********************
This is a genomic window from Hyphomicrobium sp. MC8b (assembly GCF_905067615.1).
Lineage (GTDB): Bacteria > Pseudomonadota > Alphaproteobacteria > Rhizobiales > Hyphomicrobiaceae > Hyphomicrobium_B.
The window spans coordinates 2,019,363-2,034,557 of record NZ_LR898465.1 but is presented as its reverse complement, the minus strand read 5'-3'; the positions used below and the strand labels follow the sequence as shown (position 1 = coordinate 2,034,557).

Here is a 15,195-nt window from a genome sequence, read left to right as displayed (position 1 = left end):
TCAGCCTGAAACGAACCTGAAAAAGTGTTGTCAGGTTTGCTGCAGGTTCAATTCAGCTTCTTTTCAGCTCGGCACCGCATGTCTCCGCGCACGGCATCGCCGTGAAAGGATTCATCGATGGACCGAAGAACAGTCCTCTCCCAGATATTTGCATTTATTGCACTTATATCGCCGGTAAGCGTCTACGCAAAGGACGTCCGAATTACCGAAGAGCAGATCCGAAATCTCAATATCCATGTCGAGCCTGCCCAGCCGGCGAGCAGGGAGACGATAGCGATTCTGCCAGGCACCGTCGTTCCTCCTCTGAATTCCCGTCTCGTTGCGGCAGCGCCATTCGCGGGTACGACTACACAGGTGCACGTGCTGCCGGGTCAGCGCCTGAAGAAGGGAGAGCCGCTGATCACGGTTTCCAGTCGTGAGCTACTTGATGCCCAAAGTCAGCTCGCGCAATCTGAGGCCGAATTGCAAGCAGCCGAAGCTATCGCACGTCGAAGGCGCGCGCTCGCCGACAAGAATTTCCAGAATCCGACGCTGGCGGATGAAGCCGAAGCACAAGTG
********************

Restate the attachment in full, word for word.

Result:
This is a genomic window from Hyphomicrobium sp. MC8b (assembly GCF_905067615.1).
Lineage (GTDB): Bacteria > Pseudomonadota > Alphaproteobacteria > Rhizobiales > Hyphomicrobiaceae > Hyphomicrobium_B.
The window spans coordinates 2,019,363-2,034,557 of record NZ_LR898465.1 but is presented as its reverse complement, the minus strand read 5'-3'; the positions used below and the strand labels follow the sequence as shown (position 1 = coordinate 2,034,557).

Here is a 15,195-nt window from a genome sequence, read left to right as displayed (position 1 = left end):
TCAGCCTGAAACGAACCTGAAAAAGTGTTGTCAGGTTTGCTGCAGGTTCAATTCAGCTTCTTTTCAGCTCGGCACCGCATGTCTCCGCGCACGGCATCGCCGTGAAAGGATTCATCGATGGACCGAAGAACAGTCCTCTCCCAGATATTTGCATTTATTGCACTTATATCGCCGGTAAGCGTCTACGCAAAGGACGTCCGAATTACCGAAGAGCAGATCCGAAATCTCAATATCCATGTCGAGCCTGCCCAGCCGGCGAGCAGGGAGACGATAGCGATTCTGCCAGGCACCGTCGTTCCTCCTCTGAATTCCCGTCTCGTTGCGGCAGCGCCATTCGCGGGTACGACTACACAGGTGCACGTGCTGCCGGGTCAGCGCCTGAAGAAGGGAGAGCCGCTGATCACGGTTTCCAGTCGTGAGCTACTTGATGCCCAAAGTCAGCTCGCGCAATCTGAGGCCGAATTGCAAGCAGCCGAAGCTATCGCACGTCGAAGGCGCGCGCTCGCCGACAAGAATTTCCAGAATCCGACGCTGGCGGATGAAGCCGAAGCACAAGTG